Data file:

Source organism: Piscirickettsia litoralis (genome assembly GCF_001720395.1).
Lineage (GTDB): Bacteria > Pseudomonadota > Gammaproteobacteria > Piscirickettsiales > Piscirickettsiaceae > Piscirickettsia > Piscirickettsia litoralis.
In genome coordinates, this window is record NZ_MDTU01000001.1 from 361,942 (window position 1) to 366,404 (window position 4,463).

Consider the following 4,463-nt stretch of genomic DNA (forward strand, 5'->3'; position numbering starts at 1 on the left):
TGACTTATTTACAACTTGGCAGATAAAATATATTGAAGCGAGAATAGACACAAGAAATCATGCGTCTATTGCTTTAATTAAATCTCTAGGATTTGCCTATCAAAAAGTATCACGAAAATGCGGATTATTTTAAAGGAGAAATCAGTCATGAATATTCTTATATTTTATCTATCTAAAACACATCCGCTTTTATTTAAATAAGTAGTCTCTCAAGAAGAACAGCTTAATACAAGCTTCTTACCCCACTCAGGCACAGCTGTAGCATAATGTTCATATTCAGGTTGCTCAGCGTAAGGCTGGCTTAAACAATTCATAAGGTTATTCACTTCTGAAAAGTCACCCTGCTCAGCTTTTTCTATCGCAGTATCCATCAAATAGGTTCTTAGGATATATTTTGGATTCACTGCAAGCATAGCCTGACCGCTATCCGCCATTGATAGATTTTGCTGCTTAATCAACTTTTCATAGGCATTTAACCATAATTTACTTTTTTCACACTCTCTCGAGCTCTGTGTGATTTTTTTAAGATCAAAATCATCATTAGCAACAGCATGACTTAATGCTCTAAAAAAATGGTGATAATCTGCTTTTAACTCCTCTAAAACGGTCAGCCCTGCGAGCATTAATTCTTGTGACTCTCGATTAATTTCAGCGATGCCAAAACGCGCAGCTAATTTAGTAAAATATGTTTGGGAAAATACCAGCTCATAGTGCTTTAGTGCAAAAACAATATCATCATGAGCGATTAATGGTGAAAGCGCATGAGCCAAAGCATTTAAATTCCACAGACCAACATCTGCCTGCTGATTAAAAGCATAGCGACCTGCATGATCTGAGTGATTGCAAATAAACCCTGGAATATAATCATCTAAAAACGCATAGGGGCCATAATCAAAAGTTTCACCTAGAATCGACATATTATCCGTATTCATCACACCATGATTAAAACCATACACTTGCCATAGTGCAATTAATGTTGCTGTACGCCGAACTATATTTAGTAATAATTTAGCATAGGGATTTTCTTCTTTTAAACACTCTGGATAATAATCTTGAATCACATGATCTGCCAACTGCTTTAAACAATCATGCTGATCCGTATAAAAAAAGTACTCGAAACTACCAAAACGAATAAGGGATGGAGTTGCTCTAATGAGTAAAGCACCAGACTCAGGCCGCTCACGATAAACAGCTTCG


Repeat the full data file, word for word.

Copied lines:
Source organism: Piscirickettsia litoralis (genome assembly GCF_001720395.1).
Lineage (GTDB): Bacteria > Pseudomonadota > Gammaproteobacteria > Piscirickettsiales > Piscirickettsiaceae > Piscirickettsia > Piscirickettsia litoralis.
In genome coordinates, this window is record NZ_MDTU01000001.1 from 361,942 (window position 1) to 366,404 (window position 4,463).

Consider the following 4,463-nt stretch of genomic DNA (forward strand, 5'->3'; position numbering starts at 1 on the left):
TGACTTATTTACAACTTGGCAGATAAAATATATTGAAGCGAGAATAGACACAAGAAATCATGCGTCTATTGCTTTAATTAAATCTCTAGGATTTGCCTATCAAAAAGTATCACGAAAATGCGGATTATTTTAAAGGAGAAATCAGTCATGAATATTCTTATATTTTATCTATCTAAAACACATCCGCTTTTATTTAAATAAGTAGTCTCTCAAGAAGAACAGCTTAATACAAGCTTCTTACCCCACTCAGGCACAGCTGTAGCATAATGTTCATATTCAGGTTGCTCAGCGTAAGGCTGGCTTAAACAATTCATAAGGTTATTCACTTCTGAAAAGTCACCCTGCTCAGCTTTTTCTATCGCAGTATCCATCAAATAGGTTCTTAGGATATATTTTGGATTCACTGCAAGCATAGCCTGACCGCTATCCGCCATTGATAGATTTTGCTGCTTAATCAACTTTTCATAGGCATTTAACCATAATTTACTTTTTTCACACTCTCTCGAGCTCTGTGTGATTTTTTTAAGATCAAAATCATCATTAGCAACAGCATGACTTAATGCTCTAAAAAAATGGTGATAATCTGCTTTTAACTCCTCTAAAACGGTCAGCCCTGCGAGCATTAATTCTTGTGACTCTCGATTAATTTCAGCGATGCCAAAACGCGCAGCTAATTTAGTAAAATATGTTTGGGAAAATACCAGCTCATAGTGCTTTAGTGCAAAAACAATATCATCATGAGCGATTAATGGTGAAAGCGCATGAGCCAAAGCATTTAAATTCCACAGACCAACATCTGCCTGCTGATTAAAAGCATAGCGACCTGCATGATCTGAGTGATTGCAAATAAACCCTGGAATATAATCATCTAAAAACGCATAGGGGCCATAATCAAAAGTTTCACCTAGAATCGACATATTATCCGTATTCATCACACCATGATTAAAACCATACACTTGCCATAGTGCAATTAATGTTGCTGTACGCCGAACTATATTTAGTAATAATTTAGCATAGGGATTTTCTTCTTTTAAACACTCTGGATAATAATCTTGAATCACATGATCTGCCAACTGCTTTAAACAATCATGCTGATCCGTATAAAAAAAGTACTCGAAACTACCAAAACGAATAAGGGATGGAGTTGCTCTAATGAGTAAAGCACCAGACTCAGGCCGCTCACGATAAACAGCTTCG